Dr. Pritham graduated from Tufts University School of Medicine in 1966. He spent one year as a general surgery intern at Mary Hitchcock Hospital in Hanover, where he met Dr. David Bishop (well-known Family Medicine physician in Littleton), also interning at Mary Hitchcock at this time. In 1967, Dr. Pritham joined the Navy as a general medical officer, a post which he served for three years during the Vietnam War. While stationed at the naval base in Norfolk, VA, Dr. Pritham served as the ship physician on APA-44 which carried landing craft and marines for beach assaults. He spent six months on the USS Fremont in the Mediterranean and one month at Guantanamo Bay in Cuba during 1967-1970. In 1970 he returned to Mary Hitchcock to complete his four year General Surgery residency. Dr. Pritham joined the Littleton Hospital staff in 1974 as a result of a chance meeting with Dr. McDade at an American College of Surgeons conference in Chicago. Dr. McDade impressed Dr. Pritham and made him aware of the need for surgeons in Littleton. Dr. Pritham wanted to work in the country as he is an outdoors man. His grandfather, "Old Doc Pritham", who practiced in Greenville, Maine had a strong influence on the younger doctor. Dr. Pritham appreciated working with the seasoned physicians in Littleton, including Dr. Harry McDade, Dr. Frank Dudley, Dr. Charles Copenhaver, and Dr. Eugene McGregor. These medical men were the first to alert him of the concern about the unintentional changes that enactment of Medicare on July 30, 1965 would bring.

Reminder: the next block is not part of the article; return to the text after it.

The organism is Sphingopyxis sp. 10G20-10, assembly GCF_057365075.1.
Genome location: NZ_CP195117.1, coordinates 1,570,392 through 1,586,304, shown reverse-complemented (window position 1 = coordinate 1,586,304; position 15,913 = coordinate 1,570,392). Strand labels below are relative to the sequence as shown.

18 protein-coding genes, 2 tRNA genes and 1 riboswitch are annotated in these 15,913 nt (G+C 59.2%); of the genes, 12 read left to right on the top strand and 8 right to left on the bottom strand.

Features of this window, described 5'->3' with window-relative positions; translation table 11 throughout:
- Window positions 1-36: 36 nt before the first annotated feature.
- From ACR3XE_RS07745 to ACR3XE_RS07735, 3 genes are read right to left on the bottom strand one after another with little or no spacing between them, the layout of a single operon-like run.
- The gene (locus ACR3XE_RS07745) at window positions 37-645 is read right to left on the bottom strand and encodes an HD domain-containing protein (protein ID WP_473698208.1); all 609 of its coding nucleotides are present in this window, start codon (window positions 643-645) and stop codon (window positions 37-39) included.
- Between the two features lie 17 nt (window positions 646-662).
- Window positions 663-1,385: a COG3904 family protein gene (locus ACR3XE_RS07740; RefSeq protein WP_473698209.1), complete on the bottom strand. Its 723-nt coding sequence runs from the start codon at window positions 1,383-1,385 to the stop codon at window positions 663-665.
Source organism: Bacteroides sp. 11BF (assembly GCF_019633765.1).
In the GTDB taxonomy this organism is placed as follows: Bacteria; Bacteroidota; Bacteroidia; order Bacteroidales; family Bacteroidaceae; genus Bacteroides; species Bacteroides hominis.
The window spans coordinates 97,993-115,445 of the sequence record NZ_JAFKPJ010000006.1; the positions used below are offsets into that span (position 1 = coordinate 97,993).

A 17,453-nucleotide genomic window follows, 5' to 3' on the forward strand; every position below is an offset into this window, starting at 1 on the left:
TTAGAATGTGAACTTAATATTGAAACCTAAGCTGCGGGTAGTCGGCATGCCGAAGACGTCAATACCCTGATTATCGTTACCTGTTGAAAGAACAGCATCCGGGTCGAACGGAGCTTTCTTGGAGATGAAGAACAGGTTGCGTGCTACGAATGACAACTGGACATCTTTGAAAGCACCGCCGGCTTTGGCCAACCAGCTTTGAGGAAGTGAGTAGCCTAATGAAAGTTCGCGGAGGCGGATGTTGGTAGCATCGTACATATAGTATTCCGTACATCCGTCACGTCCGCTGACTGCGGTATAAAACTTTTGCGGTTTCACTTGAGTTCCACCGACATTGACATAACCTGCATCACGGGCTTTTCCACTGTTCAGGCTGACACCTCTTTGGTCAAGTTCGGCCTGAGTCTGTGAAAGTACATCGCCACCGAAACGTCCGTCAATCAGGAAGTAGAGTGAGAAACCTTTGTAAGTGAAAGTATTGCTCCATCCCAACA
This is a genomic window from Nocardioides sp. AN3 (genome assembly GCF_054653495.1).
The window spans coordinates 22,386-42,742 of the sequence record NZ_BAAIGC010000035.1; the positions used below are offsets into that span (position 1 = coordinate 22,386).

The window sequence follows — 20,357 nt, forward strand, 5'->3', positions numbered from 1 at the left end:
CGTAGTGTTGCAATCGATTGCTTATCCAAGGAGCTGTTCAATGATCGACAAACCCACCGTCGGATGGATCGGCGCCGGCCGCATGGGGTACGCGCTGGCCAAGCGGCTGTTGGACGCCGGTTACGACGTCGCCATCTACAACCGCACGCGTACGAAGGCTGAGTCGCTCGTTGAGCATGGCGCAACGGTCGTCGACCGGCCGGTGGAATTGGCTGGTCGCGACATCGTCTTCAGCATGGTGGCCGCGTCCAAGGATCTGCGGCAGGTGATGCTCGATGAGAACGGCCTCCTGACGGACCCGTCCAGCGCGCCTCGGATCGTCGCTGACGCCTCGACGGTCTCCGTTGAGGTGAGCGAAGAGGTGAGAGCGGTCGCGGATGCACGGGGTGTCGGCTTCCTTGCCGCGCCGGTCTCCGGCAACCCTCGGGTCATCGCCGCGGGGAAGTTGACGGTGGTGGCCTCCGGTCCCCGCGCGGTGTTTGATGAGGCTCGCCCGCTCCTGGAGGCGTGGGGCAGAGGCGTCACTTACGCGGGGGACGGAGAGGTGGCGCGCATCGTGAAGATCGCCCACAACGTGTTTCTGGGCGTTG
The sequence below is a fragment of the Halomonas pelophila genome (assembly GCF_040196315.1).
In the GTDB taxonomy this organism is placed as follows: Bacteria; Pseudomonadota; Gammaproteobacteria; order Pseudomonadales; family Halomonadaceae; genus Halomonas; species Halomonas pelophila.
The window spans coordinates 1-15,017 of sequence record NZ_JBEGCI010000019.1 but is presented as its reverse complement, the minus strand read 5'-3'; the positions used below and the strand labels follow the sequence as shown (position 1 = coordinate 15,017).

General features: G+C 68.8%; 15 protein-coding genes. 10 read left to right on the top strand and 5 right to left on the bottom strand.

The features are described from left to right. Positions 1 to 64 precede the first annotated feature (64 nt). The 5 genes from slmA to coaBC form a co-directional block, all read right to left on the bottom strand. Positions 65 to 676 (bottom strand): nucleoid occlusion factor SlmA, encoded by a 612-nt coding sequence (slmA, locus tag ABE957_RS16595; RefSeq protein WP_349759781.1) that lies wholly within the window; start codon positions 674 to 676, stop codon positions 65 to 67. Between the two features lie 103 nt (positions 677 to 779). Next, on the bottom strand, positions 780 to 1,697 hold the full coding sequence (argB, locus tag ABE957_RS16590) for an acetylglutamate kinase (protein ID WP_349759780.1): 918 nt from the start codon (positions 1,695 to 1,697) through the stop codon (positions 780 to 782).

Dr. Pritham considers the heart of the hospital to be the many good people with whom he worked, including doctors, nurses, and others. He appreciated having a Surgical Grand Rounds program, where doctors could work together to discuss cases, ultimately benefiting their patients. He felt privileged to review each surgical case beforehand with such talented physicians, Dr. Ramesh Dave, pathologist, and Dr. Dale Childs, radiologist. Dr. Pritham established the Littleton Hospital Tumor Clinic in 1974 through a National Institutes of Health (NIH) program for early detection of breast cancer. His wife, Ellen, devoted much time to this project, working side by side with her husband as the Tumor Clinic Registrar. Dr. Pritham donated much of his own time to coordinate this program.
Some of the biggest changes in medicine during Dr. Pritham's career included developments in transportation and scientific discovery. The improved roads and the helicopter service provided life saving time transporting patients to regional medical centers quickly. For the general surgeon setting up a practice in the 1970s, the advent of subspecialties in surgery over the decades resulted in limiting what the general surgeon did (back in those days, the well-trained general surgeon performed all kinds of surgery, including thoracic, ENT, gynecological, C-sections, as well as abdominal surgery.
Dr. Pritham was totally dedicated to caring for his many patients. He learned a strong work ethic from his grandfather, "Old Doc Pritham". He fondly remembers being very connected to all members of the medical staff at Littleton Hospital. He also recalls the challenges resulting from the changing business models in healthcare, the trend for physicians becoming hospital employees and the resulting focus on productivity, and the advent of the electronic medical record.
There are several other doctors in the family, including Dr. Pritham's son Greg. Greg practices Urology in Bozeman, Montana. Also, his brother Robin practiced Family Medicine at Eastern Maine General Hospital (now known as Eastern Maine Medical Center). His wife, Ellen worked with him as a nurse at Littleton Hospital and spent many years volunteering time with the Littleton Hospital Auxiliary. She also ran Duck Soup, a successful Main Street Littleton specialty store in Parker's Marketplace, for many years. During retirement, Dr. Pritham enjoys working outdoors on his small farm, gardening, haying, and cutting firewood. He lies about fly fishing, catching his limit every time.
H. G. Pritham (personal communication, December 3, 2018)